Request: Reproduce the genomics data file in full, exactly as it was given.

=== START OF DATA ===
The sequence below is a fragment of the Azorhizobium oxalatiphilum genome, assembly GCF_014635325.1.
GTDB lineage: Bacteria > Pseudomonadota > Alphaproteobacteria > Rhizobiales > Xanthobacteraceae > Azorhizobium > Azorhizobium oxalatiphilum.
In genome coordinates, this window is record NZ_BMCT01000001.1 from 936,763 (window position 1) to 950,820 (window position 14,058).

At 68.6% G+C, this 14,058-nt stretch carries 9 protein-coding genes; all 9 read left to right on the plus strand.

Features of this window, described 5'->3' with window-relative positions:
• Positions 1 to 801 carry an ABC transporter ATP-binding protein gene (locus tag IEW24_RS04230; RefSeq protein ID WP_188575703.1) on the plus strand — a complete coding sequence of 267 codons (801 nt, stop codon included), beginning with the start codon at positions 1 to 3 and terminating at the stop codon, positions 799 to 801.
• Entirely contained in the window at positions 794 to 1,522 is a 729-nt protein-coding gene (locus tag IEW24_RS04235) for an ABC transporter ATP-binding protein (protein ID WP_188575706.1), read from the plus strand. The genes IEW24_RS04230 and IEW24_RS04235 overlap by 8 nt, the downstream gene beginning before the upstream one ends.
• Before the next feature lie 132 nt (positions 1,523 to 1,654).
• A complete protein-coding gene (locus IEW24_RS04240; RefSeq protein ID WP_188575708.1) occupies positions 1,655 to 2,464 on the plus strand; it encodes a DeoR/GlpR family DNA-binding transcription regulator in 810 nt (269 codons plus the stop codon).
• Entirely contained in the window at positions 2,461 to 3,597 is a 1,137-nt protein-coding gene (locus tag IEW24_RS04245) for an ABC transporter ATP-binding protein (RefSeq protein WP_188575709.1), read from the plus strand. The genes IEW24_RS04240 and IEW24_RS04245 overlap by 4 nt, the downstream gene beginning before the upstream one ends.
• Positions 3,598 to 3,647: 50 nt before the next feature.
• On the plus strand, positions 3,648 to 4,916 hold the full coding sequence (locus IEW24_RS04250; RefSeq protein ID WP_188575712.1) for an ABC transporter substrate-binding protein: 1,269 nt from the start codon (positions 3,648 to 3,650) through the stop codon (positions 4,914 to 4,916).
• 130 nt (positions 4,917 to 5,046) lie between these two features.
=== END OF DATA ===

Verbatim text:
The sequence below is a fragment of the Azorhizobium oxalatiphilum genome, assembly GCF_014635325.1.
GTDB lineage: Bacteria > Pseudomonadota > Alphaproteobacteria > Rhizobiales > Xanthobacteraceae > Azorhizobium > Azorhizobium oxalatiphilum.
In genome coordinates, this window is record NZ_BMCT01000001.1 from 936,763 (window position 1) to 950,820 (window position 14,058).

At 68.6% G+C, this 14,058-nt stretch carries 9 protein-coding genes; all 9 read left to right on the plus strand.

Features of this window, described 5'->3' with window-relative positions:
• Positions 1 to 801 carry an ABC transporter ATP-binding protein gene (locus tag IEW24_RS04230; RefSeq protein ID WP_188575703.1) on the plus strand — a complete coding sequence of 267 codons (801 nt, stop codon included), beginning with the start codon at positions 1 to 3 and terminating at the stop codon, positions 799 to 801.
• Entirely contained in the window at positions 794 to 1,522 is a 729-nt protein-coding gene (locus tag IEW24_RS04235) for an ABC transporter ATP-binding protein (protein ID WP_188575706.1), read from the plus strand. The genes IEW24_RS04230 and IEW24_RS04235 overlap by 8 nt, the downstream gene beginning before the upstream one ends.
• Before the next feature lie 132 nt (positions 1,523 to 1,654).
• A complete protein-coding gene (locus IEW24_RS04240; RefSeq protein ID WP_188575708.1) occupies positions 1,655 to 2,464 on the plus strand; it encodes a DeoR/GlpR family DNA-binding transcription regulator in 810 nt (269 codons plus the stop codon).
• Entirely contained in the window at positions 2,461 to 3,597 is a 1,137-nt protein-coding gene (locus tag IEW24_RS04245) for an ABC transporter ATP-binding protein (RefSeq protein WP_188575709.1), read from the plus strand. The genes IEW24_RS04240 and IEW24_RS04245 overlap by 4 nt, the downstream gene beginning before the upstream one ends.
• Positions 3,598 to 3,647: 50 nt before the next feature.
• On the plus strand, positions 3,648 to 4,916 hold the full coding sequence (locus IEW24_RS04250; RefSeq protein ID WP_188575712.1) for an ABC transporter substrate-binding protein: 1,269 nt from the start codon (positions 3,648 to 3,650) through the stop codon (positions 4,914 to 4,916).
• 130 nt (positions 4,917 to 5,046) lie between these two features.